Philly Truce app aims to be the Uber of violence prevention

It delivers conflict mediators on-demand.

A pair of childhood friends have launched Philly Truce, a violence prevention app that connects people in personal conflicts with trained volunteer mediators — and they’re hopeful it could serve as a model for other cities experiencing high levels of violence.

“We want to bring violence prevention into the realm of Uber and DoorDash and Amazon — these large-scale ways of reaching people,” co-developer Steven Pickens told Wired.

“We see Truce as a national movement,” co-developer Mazzie Casher added.

Violence prevention: Pickens, an emergency medical technician, and Casher, a hip-hop artist, grew up together in Philadelphia in the 1990s, when the city was regularly home to more than 400 murders per year.

With the annual murder rate again on the rise, the two decided they needed to do something to prevent history from repeating itself — so they developed Philly Truce, a violence prevention app.

If someone is involved in a conflict, they tap the “Get Help” button and a volunteer mediator will respond.

Philly Truce: The free app is straightforward to use, with just two buttons: “Get Help” and “Mediator.” 

Someone who knows about or is involved in a conflict they want to de-escalate can tap the “Get Help” button and enter a few details about the conflict along with their contact info.

Volunteer mediators — all of whom have been vetted and completed a 16-hour training program — get alerts when new conflicts are submitted. They can then use the “Mediator” button to respond to the conflict along with a partner mediator (no one mediates alone). 

A pair of 16 year olds were the first to sign a “Philly Truce.”

This usually involves establishing a relationship with the individual parties with the goal of eventually bringing them together for a mediation session. The hope is that that will ultimately lead to the signing of a “Philly Truce” — a contract agreeing to put the conflict behind them.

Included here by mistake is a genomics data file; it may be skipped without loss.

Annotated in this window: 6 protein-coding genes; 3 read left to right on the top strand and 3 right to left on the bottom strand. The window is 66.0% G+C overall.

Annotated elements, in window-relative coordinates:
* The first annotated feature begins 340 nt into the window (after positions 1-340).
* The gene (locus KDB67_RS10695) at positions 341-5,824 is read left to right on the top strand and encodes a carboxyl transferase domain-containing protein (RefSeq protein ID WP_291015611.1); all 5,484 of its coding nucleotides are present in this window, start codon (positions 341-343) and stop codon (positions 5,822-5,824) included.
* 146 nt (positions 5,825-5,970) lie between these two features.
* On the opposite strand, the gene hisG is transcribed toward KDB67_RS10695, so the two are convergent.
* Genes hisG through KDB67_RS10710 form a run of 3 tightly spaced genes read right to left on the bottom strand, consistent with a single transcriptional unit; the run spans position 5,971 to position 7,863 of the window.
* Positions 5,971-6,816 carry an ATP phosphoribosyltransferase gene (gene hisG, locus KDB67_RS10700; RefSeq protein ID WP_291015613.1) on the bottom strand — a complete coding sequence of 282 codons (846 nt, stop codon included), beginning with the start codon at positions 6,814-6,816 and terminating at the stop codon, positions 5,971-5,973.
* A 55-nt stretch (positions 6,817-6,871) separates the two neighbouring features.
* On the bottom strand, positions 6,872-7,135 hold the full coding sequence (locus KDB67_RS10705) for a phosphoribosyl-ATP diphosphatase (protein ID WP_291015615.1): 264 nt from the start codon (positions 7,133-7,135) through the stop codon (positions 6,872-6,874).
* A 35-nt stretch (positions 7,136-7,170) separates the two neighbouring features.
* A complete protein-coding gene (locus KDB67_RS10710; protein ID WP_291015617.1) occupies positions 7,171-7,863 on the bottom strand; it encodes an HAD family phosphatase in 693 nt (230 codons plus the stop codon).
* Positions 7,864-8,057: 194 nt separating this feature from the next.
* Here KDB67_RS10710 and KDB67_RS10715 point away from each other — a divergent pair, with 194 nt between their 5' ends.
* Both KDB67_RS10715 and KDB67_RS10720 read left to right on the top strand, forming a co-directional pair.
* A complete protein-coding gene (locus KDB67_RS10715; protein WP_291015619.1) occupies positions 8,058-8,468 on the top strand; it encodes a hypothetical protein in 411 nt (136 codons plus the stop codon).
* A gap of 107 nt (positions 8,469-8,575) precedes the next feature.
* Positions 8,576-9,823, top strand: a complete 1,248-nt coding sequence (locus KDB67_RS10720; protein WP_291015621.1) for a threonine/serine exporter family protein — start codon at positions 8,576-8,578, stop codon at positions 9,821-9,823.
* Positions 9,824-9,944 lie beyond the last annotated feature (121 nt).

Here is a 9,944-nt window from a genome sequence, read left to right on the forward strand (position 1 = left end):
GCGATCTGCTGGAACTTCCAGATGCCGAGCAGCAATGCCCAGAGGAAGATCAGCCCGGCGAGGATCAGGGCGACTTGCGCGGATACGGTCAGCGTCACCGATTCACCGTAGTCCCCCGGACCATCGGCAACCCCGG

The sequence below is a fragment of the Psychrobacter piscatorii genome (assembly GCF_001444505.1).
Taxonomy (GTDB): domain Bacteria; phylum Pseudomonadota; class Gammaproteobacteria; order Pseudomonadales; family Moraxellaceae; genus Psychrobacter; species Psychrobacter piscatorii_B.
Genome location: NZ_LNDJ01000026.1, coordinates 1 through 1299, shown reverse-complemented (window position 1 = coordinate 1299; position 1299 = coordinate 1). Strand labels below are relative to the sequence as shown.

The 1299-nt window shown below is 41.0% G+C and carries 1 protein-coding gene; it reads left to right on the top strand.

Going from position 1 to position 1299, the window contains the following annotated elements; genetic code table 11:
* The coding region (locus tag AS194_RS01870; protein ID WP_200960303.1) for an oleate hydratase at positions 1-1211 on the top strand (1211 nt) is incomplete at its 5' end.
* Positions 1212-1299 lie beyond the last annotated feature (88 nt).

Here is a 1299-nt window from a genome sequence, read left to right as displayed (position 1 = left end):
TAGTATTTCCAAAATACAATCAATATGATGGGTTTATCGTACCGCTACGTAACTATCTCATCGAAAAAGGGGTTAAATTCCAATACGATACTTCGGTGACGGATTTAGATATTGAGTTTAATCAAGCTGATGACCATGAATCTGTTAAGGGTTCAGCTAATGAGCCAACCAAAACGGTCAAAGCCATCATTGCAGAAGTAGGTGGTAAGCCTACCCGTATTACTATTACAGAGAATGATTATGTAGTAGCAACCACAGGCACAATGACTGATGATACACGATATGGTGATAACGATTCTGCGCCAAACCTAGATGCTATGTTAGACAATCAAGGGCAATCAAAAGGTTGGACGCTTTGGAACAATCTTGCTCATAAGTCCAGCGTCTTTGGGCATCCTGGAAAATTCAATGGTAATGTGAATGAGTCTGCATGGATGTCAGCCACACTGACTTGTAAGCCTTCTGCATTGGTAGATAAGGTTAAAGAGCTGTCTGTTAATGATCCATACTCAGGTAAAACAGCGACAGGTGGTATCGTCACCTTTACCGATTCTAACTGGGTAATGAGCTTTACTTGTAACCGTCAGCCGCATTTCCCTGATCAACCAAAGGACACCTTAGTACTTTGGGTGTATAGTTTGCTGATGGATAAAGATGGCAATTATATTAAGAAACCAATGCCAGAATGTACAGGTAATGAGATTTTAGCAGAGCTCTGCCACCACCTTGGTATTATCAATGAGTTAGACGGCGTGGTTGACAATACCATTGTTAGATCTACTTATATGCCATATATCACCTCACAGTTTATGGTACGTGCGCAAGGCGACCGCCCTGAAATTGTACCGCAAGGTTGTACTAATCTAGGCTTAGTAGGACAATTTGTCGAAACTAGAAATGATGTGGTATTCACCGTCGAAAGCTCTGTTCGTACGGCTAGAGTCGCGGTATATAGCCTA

On July 3, a pair of teens became the first to sign one of the contracts.

“Two 16-year-olds in a social media beef, hurled threats at one another, images of guns and the whole nine,” Casher told reporters. “We talked to them, a mother came to us, we mediated, they signed a truce.”

“We want to bring violence prevention into the realm of Uber and DoorDash and Amazon.”

Steven Pickens

The big picture: For decades, the response to increased gun violence has been to send more police to violent neighborhoods. But while that can decrease violent crimes, it can also lead to police cracking down on residents for minor criminal activity, such as loitering or panhandling.

That “over-policing” can increase locals’ distrust of the police, whom they may view as more interested in punishing than protecting them. This view could lead a person to settling conflicts themselves rather than involving law enforcement.  

“A lot of these [slayings] first started through robberies — they started through little beefs about this or that,” Kyle McLemore, a youth mentor for the New Options More Opportunities nonprofit, told the Philadelphia Inquirer

“But now, once one gets killed, his friends feel they got to kill the other guy’s friends, so a lot of this violence is being fueled by vendettas,” he continued.

“We have to ask for the help, and we have to be the help.”

Mazzie Casher

In the six months since the launch of the violence prevention app, hundreds of people have reportedly used it to either help mediate others’ conflicts or resolve their own. 

That obviously hasn’t been enough to outright stop violence in Philadelphia, but preventing some violence is better than doing nothing at all, and Pickens and Casher are hopeful other cities will adopt the Philly Truce app in the near future.

“We have to ask for the help, and we have to be the help,” Casher told Wired. “We don’t have to become bystanders or be relegated to being bystanders in resolving the issues that we live through on a day-to-day basis.”

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